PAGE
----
April 2019

End of the Journey


As I shared back in March, Pastor Consepcion was diagnosed with cancer. His wife, Carmen, spent every day with him in various hospitals taking care of him day and night. This past Tuesday, his journey ended and the Lord took him home. The Quichua community sponsored the vigil and burial, Wednesday through Friday, with over 1000 people attending. My contribution was accompanying the women's choir with the accordion.



Carmen at the tomb site with her mother-in-law and sister.


Sunday afternoon in our home in Quito, we held a short time of sharing and singing with Carmen and others.


New Community: "Chismaute Telan"


Pastor Manuel has studied with us in Capulispungo for the past three years. I've been trying to visit his community for some time, and this Saturday, the opportunity finally came. His church is way up in the mountains. Even so, I learned that his son works on a farm near our house in El-Tingo, Quito. We participated in a special program for Easter. Since no one in the church plays an instrument, my accordion was well received. This visit reminded me of the difference between a Quichua church close to the city, and a Quichua church in the mountains. Both maintain their traditions, only those near the city have more resources such as finances and technology. What's the future of these rural churches? We continue to pray for God's direction.


Settling Down


These past months have been irregular with some old projects dying out, and new ones coming in. This weekend we visited different communities to nail down which projects will continue. The group in Shobol seems to be pretty serious about continuing with the home groups. In Capulispungo, level 2 of the FLET bible program continues with steady progress. In Cachisagua, we had to sit down with all the leaders to confirm if they're going to continue with the FLET bible program or not. I like how they decide: it's everyone or no one. In our culture, those who want to continue do so, and those who don't drop out. But they don't see it that way. For them it's "all or nothing."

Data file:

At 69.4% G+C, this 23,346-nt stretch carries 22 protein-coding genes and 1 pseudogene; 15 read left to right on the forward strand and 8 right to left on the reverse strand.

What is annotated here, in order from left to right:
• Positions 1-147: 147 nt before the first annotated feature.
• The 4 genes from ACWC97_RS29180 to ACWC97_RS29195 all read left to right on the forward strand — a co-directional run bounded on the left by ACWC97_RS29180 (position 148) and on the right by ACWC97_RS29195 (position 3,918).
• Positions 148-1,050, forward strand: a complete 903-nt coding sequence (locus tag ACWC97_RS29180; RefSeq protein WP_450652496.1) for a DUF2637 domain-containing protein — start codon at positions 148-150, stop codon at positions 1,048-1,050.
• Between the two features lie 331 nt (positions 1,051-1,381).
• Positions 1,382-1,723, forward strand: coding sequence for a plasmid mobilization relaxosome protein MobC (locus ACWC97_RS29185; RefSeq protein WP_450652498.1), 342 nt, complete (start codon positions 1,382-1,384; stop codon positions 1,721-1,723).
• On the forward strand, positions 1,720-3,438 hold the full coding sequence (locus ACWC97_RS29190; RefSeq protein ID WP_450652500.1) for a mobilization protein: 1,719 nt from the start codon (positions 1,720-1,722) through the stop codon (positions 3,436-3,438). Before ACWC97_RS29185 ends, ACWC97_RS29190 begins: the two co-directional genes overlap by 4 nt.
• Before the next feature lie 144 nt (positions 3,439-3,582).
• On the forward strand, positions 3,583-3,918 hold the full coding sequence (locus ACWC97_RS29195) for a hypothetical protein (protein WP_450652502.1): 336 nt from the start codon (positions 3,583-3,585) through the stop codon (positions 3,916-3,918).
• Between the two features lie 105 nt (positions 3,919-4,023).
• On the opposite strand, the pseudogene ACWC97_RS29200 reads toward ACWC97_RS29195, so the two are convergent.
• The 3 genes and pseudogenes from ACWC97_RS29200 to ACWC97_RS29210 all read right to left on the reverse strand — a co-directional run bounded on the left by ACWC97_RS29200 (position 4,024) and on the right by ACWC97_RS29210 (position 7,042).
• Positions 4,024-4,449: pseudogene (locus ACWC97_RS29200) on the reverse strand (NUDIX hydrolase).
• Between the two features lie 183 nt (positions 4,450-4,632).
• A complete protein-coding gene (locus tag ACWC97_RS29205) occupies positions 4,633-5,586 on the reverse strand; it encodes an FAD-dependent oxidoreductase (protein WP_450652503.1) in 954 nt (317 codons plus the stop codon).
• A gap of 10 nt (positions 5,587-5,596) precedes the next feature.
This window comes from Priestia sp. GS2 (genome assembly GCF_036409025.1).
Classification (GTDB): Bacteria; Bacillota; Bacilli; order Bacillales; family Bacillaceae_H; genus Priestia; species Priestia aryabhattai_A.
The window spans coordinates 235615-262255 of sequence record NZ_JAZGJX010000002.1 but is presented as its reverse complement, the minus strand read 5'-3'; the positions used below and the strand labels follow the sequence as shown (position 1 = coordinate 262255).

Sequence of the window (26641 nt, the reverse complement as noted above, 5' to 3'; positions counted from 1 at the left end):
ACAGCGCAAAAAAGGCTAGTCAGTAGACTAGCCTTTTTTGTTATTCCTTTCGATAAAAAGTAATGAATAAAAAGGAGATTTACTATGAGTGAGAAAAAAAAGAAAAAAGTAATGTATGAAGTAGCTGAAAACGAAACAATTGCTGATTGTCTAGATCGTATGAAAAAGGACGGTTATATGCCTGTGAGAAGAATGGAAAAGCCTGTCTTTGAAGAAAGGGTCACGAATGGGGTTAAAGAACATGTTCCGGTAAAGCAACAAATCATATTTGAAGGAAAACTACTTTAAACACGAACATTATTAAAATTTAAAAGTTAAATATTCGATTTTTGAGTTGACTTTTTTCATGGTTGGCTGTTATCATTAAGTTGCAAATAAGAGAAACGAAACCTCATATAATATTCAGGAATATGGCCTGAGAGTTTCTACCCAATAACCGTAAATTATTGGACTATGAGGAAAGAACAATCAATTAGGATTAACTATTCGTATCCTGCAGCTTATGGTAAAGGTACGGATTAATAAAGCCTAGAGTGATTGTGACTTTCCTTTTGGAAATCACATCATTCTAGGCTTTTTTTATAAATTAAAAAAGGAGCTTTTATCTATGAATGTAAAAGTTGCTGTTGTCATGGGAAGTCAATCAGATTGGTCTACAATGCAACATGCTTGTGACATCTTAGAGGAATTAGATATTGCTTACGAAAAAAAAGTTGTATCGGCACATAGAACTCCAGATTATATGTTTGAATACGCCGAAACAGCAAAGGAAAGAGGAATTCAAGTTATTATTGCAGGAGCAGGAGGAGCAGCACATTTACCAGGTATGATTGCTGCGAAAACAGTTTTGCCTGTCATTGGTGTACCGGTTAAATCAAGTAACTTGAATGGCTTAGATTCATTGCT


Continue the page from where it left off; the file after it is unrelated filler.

Working with Shobol Llin Llin


We continue to consolidate the group of leaders from the community of "Shobol Llin Llin." This Thursday I began by playing UNO with them! My point was to avoid falling into a routine every week. A home group meeting needs to be dynamic and varied. Don't be afraid of trying something new or changing the program.

Sunday we were invited to participate in a baptism service, with me preaching. (Of course they let me know about an hour in advance that I was preaching. But I'm used to that.)

After the service (and lunch), the deacons invited us to a meeting where we are discussing the organization of the church. Most indigenous churches elect a board of seven deacons that changes every one or two years. They work with a model where the pastoral council remains the same and they (not the General Assembly) elect the board of deacons that can be re-elected indefinitely. This could be a good working model for other churches.



A New Emphasis


The church in Capulispungo has some migrants in Quito who have started a church among themselves. They have asked for help in starting cell groups. I met last night with some of the leaders to discuss a plan. My first question was, "Why do want to start cell groups?" Every church has different needs, so I wanted to see if they needed bible courses or if they needed to build better relationships within the congregation. The latter proved true. They need a new emphasis in the church, because the church has become simply a Sunday worship service. They want to create a family. So for the cell groups we are going to emphasize relationships more than a bible study, and continue to pray for God's leading.